• To facilitate and advocate for comprehensive rights-based SRH, TB, HIV, AIDS and related interventions for persons with disabilities: DHAT seeks to support, facilitate and promote increased access to prevention, treatment, care, support and mitigation services for PWDs. This is an immediate and urgent part of DHAT’s work, which is a service delivery component that is mainly at community and country levels. Strategies and activities include working with OPDs, CBRCs, ASOs, national health services as well as NACs in developing IEC materials to cater for the respective needs of PWDs; training service providers (both pre-service and in-service) in areas like sign language and generally in working with specific disabilities. Capacity development of OPDs and their respective federations, CBRCs and ASO are among the strategies and activities for this goal.
  • To facilitate and advocate for comprehensive rights-based interventions that increase activity, participation and empowerment of persons with disabilities: DHAT seeks to promote, support and facilitate Interventions, ideas and Approaches addressing vulnerabilities, empowerment needs and increasing activity and participation of persons with disabilities. This is largely a strategic component that necessitates review, formulation, advocacy, networking, information sharing and dissemination on disability related policy and legislation in the countries and region. DHAT sees this work to be mainly at country and regional levels. At regional level, DHAT seeks to influence and work with relevant regional leaders and stakeholders to have in place and implement systems that increase the activity, participation and empowerment of PWDs.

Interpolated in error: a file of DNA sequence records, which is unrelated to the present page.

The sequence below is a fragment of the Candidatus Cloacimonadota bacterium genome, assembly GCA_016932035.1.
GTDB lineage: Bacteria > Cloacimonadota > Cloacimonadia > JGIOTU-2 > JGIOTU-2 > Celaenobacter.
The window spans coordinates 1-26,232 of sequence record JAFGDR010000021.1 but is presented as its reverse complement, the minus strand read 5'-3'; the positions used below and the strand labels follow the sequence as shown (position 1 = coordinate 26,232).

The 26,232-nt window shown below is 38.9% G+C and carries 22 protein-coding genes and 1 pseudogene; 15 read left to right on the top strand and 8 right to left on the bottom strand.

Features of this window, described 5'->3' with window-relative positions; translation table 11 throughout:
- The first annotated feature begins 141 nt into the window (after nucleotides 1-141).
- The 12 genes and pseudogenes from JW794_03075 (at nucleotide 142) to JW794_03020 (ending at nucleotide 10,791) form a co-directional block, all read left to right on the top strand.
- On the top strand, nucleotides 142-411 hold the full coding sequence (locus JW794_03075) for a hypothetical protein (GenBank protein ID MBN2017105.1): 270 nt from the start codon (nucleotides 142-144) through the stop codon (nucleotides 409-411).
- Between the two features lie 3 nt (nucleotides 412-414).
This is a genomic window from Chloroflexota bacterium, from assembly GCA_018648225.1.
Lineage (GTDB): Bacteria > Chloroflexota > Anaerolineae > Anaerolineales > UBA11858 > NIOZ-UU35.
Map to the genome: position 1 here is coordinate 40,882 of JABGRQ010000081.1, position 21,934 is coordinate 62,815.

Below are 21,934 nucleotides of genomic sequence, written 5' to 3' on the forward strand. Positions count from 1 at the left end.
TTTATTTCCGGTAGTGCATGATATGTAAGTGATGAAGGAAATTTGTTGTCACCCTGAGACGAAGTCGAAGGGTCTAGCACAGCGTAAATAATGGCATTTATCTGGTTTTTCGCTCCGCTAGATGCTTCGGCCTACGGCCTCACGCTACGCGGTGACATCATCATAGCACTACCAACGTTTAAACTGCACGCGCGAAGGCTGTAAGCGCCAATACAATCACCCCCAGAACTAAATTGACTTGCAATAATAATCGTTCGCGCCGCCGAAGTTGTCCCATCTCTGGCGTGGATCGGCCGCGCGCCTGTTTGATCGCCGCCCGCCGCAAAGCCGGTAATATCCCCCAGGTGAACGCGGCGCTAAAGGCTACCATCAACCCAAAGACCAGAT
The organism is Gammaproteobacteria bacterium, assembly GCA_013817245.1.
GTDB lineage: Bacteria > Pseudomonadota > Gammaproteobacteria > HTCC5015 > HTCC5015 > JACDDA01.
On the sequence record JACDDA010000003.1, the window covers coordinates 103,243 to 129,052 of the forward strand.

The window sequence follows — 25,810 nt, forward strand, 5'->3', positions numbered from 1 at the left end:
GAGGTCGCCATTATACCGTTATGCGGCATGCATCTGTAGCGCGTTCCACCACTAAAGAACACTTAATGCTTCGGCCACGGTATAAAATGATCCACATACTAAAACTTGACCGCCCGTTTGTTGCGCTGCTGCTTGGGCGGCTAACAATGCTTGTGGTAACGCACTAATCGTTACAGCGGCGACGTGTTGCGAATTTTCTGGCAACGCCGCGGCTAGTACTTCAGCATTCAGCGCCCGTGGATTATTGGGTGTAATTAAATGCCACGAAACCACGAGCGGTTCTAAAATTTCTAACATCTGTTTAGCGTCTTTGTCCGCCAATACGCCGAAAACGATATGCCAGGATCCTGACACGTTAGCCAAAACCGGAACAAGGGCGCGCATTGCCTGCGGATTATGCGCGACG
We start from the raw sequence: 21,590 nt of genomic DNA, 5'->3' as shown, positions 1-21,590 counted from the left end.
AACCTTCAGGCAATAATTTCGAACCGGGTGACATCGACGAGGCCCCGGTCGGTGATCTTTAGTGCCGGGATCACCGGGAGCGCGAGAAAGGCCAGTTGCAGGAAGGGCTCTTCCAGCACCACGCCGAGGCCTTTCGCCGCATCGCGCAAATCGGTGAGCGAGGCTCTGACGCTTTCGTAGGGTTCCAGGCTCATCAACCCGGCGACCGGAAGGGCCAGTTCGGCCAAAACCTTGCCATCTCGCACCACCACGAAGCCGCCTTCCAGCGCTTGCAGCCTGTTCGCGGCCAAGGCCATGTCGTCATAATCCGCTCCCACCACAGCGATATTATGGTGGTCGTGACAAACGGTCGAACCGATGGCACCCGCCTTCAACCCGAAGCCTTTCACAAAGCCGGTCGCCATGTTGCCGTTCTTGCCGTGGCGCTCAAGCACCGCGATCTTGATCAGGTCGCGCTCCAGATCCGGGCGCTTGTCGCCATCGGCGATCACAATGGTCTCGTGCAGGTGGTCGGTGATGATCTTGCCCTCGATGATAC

Regional Activities

DHAT’s regional activities are informed by national priorities through its country offices and partners (Botswana, Malawi, Zambia and Zimbabwe) and with direct link with Organisations of Persons with Disabilities (OPDs), Disability Networks, AIDS Service Organisations (ASOs), and communities in other countries. These linkages (country, OPDs, disability networks, community, ASO and regional experiences) promote south –to- south learning and facilities evidence based advocacy for influencing legislation, policies and research developed at different levels. DHAT demonstrates its regional value added through;

  1. Sharing learning’s and creating a disability voice.
  2. Facilitating regional thinking and influencing policies and legislations.
  3. Making resources work for Organisations of Persons with Disabilities and communities’ response to disability, SRHR, TB, HIV and AIDS and health related issues.
  4. Supporting evidence- based decision making through research.
  5. Providing supportive platforms on inclusive, gender, girl child, youth  service delivery, stigma, home based care, rehabilitation, intersection between HIV and Disability issues
  6. Participating in and strengthening regional and international initiatives.

Further, DHAT promotes the rights and capacity building of persons with disabilities (PWDs) infected and affected by HIV/AIDS and their organisations; aimed at achieving inclusion and full participation of disabled people in economic, SRHR, social and political development and HIV and AIDS and other health related interventions. DHAT’s implementation strategy emphasizes on capacity development of its stakeholders. The mandate includes solidarity building, information facilitation, training, research, advocacy and network.